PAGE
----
2. The only two point guards on the list with more turnovers per game are Russell Westbrook and James Harden. I’m confident the Thunder and Rockets will take their production, though. Each of them is scoring nearly double what Mudiay is scoring, and both have more than tripled his assist production.
  3. Mudiay has both the lowest assist percentage and the highest turnover percentage.

To wrap this up and put a nice bow of perspective on his production, consider this. Mudiay is averaging 5.0 assists per 100 possessions. He’s tied for 127th in the league with Frank Kaminsky!

Perhaps Mudiay and the Nuggets could overcome this if he had some help. Several teams have capable big men who can direct the offense and pass from in and around the lane. Unfortunately, the Nuggets aren’t one of them.

Oct 29, 2016; Denver, CO, USA; Denver Nuggets center Nikola Jokic (15) dribbles the ball between Portland Trail Blazers forward Al-Farouq Aminu (8) and guard C.J. McCollum (3) in the first quarter at the Pepsi Center. Mandatory Credit: Isaiah J. Downing-USA TODAY Sports

Oct 29, 2016; Denver, CO, USA; Denver Nuggets center Nikola Jokic (15) dribbles the ball between Portland Trail Blazers forward Al-Farouq Aminu (8) and guard C.J. McCollum (3) in the first quarter at the Pepsi Center. Mandatory Credit: Isaiah J. Downing-USA TODAY Sports

Is There Anyone to Help Mudiay on the Denver Nuggets?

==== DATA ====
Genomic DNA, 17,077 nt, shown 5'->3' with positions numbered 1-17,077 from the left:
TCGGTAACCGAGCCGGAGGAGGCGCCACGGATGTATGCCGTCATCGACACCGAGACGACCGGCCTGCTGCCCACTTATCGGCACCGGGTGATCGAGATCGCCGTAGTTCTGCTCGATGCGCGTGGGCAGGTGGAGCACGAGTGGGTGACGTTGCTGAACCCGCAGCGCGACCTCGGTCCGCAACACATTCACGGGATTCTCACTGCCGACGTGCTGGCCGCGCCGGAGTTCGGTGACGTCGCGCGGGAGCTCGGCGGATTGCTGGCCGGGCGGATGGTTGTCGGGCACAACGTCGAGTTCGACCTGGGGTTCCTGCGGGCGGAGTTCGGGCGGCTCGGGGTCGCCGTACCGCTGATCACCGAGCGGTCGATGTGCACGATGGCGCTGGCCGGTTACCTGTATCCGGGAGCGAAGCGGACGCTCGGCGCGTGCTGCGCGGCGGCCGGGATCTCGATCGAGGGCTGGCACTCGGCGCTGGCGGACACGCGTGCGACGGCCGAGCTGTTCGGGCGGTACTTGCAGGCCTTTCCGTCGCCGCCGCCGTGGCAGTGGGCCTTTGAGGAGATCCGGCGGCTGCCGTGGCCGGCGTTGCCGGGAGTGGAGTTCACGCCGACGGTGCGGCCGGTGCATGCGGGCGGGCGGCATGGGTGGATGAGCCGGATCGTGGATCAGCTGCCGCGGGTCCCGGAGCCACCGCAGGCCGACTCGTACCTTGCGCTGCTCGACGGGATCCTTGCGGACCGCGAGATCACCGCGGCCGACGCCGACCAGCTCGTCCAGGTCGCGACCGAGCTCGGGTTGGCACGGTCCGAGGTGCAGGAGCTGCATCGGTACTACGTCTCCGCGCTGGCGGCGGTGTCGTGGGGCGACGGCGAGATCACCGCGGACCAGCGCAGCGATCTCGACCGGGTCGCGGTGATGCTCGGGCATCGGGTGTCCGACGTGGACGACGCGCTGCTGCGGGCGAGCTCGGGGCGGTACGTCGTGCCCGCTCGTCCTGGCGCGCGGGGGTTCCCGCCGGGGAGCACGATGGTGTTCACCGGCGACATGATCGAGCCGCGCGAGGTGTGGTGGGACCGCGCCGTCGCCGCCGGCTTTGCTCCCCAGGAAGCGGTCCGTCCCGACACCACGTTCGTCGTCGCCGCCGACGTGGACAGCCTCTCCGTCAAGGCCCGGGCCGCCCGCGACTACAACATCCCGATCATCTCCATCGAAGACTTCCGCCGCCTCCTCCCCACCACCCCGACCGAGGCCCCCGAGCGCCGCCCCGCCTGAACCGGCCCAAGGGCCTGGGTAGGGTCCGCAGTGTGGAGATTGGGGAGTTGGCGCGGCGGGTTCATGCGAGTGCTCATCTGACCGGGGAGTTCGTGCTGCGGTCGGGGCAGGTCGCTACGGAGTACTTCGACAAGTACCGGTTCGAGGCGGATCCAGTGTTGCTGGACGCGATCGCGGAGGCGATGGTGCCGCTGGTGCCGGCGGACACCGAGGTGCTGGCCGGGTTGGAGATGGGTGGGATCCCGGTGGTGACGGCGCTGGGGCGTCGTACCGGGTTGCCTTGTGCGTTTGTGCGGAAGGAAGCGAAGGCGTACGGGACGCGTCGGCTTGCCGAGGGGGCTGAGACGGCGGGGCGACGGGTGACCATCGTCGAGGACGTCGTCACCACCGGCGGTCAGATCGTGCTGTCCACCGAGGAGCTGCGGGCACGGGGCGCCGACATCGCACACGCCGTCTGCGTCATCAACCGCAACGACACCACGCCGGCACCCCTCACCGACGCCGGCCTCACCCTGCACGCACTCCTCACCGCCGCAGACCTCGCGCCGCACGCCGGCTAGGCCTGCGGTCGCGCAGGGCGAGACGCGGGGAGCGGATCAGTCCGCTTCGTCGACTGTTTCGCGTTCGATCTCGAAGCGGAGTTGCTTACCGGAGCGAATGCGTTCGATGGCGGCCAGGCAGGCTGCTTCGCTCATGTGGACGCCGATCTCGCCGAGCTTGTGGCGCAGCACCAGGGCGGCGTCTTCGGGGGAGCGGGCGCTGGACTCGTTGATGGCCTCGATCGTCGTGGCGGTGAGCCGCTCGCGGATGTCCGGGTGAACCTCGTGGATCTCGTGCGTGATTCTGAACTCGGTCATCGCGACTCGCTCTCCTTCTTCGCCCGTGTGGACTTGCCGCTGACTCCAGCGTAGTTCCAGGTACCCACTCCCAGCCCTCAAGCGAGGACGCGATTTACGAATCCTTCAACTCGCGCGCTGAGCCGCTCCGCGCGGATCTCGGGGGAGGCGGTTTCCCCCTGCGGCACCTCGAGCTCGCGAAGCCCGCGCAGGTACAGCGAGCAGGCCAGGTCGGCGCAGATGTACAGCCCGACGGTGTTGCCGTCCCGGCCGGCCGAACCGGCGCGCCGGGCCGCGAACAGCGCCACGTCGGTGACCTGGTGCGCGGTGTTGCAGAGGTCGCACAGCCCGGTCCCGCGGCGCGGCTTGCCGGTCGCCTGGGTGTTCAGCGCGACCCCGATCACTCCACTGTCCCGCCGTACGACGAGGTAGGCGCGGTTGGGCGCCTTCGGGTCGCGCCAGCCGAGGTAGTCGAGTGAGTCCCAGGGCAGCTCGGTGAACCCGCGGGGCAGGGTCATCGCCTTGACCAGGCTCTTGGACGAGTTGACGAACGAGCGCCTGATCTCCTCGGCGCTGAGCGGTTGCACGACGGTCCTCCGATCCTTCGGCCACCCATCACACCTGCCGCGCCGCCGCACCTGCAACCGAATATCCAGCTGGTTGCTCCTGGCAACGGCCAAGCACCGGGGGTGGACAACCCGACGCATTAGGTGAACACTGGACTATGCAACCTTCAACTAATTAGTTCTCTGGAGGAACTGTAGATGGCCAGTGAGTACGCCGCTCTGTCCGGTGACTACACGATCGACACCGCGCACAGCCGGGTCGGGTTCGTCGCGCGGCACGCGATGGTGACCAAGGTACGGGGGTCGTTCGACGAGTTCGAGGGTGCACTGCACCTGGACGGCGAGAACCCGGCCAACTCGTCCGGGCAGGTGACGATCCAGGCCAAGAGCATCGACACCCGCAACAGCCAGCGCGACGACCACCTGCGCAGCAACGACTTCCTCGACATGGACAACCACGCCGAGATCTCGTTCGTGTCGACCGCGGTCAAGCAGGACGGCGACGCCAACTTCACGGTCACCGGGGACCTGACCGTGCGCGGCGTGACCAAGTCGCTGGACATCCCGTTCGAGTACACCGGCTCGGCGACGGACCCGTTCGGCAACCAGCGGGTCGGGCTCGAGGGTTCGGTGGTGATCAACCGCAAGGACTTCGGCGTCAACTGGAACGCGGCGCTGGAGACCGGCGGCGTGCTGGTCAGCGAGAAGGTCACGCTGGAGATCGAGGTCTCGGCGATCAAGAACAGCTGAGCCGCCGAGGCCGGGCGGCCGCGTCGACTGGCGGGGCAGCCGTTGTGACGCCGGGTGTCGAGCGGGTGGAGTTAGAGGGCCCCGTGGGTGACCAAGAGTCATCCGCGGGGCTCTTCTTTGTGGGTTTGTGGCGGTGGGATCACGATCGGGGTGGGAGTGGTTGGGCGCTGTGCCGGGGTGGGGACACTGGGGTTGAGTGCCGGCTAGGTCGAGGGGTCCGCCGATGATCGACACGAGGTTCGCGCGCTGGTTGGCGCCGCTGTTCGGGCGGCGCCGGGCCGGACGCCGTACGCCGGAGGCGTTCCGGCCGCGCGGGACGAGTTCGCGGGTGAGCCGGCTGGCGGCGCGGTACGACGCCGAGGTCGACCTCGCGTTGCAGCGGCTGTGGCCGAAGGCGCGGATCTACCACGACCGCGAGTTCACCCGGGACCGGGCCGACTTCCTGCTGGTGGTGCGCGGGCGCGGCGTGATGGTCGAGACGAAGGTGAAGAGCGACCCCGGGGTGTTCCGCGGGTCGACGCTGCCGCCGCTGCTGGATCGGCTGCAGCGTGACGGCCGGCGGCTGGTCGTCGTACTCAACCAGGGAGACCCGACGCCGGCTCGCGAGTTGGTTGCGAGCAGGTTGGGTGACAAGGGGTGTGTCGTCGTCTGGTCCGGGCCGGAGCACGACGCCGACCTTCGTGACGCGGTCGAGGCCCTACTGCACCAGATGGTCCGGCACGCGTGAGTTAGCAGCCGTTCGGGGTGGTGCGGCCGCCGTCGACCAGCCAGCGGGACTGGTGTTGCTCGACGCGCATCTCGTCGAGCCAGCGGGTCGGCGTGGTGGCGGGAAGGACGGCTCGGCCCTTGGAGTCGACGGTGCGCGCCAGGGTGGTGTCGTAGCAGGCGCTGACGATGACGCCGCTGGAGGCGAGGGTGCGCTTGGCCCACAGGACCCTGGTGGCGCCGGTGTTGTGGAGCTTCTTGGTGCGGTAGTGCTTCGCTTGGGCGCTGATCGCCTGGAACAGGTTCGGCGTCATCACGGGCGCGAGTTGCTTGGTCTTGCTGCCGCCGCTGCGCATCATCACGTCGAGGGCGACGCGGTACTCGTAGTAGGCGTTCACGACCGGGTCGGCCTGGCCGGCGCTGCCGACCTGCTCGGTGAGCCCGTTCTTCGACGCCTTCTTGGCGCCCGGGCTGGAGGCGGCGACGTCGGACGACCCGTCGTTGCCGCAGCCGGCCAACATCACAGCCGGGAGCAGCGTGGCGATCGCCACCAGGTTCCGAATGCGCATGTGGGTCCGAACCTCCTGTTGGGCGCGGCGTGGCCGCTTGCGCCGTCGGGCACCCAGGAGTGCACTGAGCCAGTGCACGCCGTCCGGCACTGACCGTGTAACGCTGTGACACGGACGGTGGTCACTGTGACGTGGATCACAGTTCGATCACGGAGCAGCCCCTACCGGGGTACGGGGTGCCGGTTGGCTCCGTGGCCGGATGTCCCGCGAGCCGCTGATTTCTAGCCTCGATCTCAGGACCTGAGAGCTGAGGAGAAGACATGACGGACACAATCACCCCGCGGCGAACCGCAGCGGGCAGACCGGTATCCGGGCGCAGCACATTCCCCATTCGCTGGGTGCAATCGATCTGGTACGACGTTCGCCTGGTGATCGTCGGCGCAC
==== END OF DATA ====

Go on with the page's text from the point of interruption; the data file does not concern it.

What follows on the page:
The answer for the Denver Nuggets is a melancholy, “Probably not.”

Nelson has played fine as a backup point guard, but at 34-years old, how much more can you expect? He’s averaging 8.1 points and 3.6 assists per game, but Nelson certainly isn’t the long-term answer.

A play-making big man would be nice. Andrew Bogut’s passing ability over the last two years helped Golden State find open looks. Blake Griffin has been doing more in the pick-and-roll and is a great passer. Heck, even Portland’s Mason Plumlee is averaging 7.8 assists per 100 possessions!

We’ll see how the season shakes out, but so far the cupboard is bare in this department. Nikola Jokic has been the best passing big man at 4.2 assists per 100 possessions. Jusuf Nurkic (2.5 ast/100) and Kenneth Faried (2.0 ast/100) aren’t providing much in this regard. The Denver Nuggets trio of big men combine for 8.7 assists per 100 possessions, which is less than one assist better than Plumlee by himself.